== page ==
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7 Things to check before calling a heating engineer


7 Things to check before calling a heating engineer

Your boiler isn’t working. You need it fixed, quick! It’s the most natural thing in the world to pick up the phone and call the heating engineer. After all, it’s urgent! But it’s all too easy to pay for a call-out fee to get the professional to your home – only to find out that the problem is something very basic you could have fixed yourself! 

Here are seven things you should probably check for before making the call.

1. Check the power supply.

 Any IT professional could recount the stories of being called to attend a ‘broken computer’ only to find it was unplugged at the wall. This is the equivalent for boilers.  If you’re on a prepaid gas meter, check you haven’t run out of credit. Alternatively, make sure the electricity is reading the meter. Check your fuse box to make sure that the power supply circuit hasn’t been tripped. If it has, it’s as easy as flipping a switch to get it back on again. That’s one you definitely don’t want to discover via your heating engineer!

2. Check your timer. 

For instance, there can be all sorts of reasons why you might have had a power cut. Some timers will lose the clock settings if that happens, and so the boiler won’t come on when you expect it to. It can sometimes be the case that there is a momentary interruption in power, and some electronic clocks (the one on your cooker, perhaps) manage to hold the correct time while others lose it – so it may not always be obvious if there’s been a minor glitch in power.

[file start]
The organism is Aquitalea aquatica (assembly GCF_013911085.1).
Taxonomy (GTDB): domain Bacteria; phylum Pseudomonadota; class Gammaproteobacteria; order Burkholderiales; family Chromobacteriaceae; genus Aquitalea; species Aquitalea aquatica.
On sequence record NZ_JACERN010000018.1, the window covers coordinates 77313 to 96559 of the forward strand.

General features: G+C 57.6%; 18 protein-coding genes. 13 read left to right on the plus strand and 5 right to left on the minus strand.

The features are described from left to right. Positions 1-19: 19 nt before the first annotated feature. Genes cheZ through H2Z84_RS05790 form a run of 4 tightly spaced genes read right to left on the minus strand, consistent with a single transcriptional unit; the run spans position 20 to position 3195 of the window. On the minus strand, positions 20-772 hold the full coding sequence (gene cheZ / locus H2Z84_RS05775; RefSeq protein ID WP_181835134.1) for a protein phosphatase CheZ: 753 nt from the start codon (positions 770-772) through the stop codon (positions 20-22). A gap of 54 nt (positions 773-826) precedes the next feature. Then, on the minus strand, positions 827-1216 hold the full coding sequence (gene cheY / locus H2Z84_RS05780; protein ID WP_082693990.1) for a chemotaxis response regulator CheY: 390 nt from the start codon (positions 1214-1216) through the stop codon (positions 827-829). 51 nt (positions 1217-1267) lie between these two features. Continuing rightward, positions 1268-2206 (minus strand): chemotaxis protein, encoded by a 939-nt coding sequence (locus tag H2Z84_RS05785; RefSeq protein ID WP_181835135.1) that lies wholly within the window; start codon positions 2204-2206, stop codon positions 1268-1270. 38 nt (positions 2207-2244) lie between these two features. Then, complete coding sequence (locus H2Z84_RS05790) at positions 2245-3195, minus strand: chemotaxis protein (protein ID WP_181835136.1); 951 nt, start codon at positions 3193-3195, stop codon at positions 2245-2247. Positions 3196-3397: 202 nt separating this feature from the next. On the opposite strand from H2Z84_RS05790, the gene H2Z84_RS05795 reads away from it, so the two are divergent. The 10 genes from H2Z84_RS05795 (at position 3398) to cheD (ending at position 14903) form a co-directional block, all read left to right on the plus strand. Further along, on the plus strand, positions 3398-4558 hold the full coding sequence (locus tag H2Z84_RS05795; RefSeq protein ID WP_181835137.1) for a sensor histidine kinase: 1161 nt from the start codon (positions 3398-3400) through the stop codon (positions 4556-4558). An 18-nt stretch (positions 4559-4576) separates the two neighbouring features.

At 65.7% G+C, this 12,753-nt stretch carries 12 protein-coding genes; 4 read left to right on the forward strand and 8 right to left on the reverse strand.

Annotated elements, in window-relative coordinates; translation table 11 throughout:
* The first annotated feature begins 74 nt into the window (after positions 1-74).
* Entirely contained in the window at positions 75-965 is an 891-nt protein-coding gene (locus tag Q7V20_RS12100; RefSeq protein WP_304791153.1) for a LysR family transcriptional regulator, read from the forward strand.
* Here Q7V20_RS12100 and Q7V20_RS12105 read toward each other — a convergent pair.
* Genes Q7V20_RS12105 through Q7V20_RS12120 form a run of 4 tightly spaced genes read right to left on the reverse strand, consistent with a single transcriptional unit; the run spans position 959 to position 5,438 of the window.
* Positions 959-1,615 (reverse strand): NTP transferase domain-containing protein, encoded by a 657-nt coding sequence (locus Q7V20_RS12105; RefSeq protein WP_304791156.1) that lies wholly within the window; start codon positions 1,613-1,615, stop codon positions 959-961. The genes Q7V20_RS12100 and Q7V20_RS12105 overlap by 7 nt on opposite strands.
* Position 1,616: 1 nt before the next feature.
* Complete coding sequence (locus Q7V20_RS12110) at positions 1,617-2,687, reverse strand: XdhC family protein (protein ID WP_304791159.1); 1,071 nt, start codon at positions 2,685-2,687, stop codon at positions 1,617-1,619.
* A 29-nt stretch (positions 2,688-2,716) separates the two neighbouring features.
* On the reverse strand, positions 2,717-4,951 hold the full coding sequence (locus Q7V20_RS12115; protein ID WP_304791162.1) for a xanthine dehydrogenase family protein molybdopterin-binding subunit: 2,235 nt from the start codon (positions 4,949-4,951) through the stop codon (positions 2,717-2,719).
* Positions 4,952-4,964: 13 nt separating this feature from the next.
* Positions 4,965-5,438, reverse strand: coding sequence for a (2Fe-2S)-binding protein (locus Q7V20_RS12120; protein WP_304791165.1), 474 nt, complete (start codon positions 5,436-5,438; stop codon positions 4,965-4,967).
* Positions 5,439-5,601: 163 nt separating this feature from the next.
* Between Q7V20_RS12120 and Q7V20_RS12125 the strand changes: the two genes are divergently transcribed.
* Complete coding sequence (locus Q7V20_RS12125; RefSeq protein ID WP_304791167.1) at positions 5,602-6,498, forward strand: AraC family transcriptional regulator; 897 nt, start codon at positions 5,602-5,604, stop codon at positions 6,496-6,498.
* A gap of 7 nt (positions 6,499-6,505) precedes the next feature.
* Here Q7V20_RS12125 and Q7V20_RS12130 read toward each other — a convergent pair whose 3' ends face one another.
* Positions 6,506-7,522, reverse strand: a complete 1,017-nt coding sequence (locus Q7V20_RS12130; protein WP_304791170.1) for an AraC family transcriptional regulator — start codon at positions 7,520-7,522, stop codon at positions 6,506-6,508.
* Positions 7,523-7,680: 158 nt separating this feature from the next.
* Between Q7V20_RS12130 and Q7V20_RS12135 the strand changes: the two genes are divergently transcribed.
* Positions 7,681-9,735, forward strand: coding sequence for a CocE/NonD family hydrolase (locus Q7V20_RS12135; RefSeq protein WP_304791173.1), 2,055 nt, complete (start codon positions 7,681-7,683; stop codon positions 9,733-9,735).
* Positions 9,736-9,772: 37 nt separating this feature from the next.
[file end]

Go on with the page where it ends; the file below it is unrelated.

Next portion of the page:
3. Check the pressure gauge on your boiler.

If it’s reading one bar or less, it could be that low pressure is to blame. Check the manual for your boiler for the exact details, but for all boilers, topping up the pressure is straightforward and not something you need to be paying a heating engineer to do for you.

4. Reset the boiler. 

Again, modern boilers make this easy. Just hit the reset button and see if that solves the problem. For older-style gas boilers, it could alternatively be that the pilot light has gone out, so check that this is on and relight if necessary.

5. If you’re on gas, check that the other gas appliances are working – the cooker, etc. 

If they aren’t, then you know you have a gas supply issue not a boiler issue, and can get the right help. 

6. Check the thermostat settings

It could just be that the thermostat is turned down quite low, and it doesn’t feel it needs to come on given the temperature of the house. Try turning the thermostat up to a significantly higher temperature to see if that prompts it to kick in.

7. If you’re on heating oil, check that you haven’t run out of oil! 

Sounds obvious, but sometimes the equipment can mislead you on thinking you have more than you do. For instance, some older oil tanks have sight gauges (transparent tubes running up the side of the tank showing you the oil level). These often require a lever at the bottom of the gauge to be pulled to allow the oil to settle at the correct level. It’s all too easy to think you have lots left only to discover that you’re running on empty! Sometimes the best check is the ever-reliable stick, inserted into the tank until you see it disturb the surface of the oil! 

 Checked all those and still no joy? Get the heating engineers in. You can contact us here

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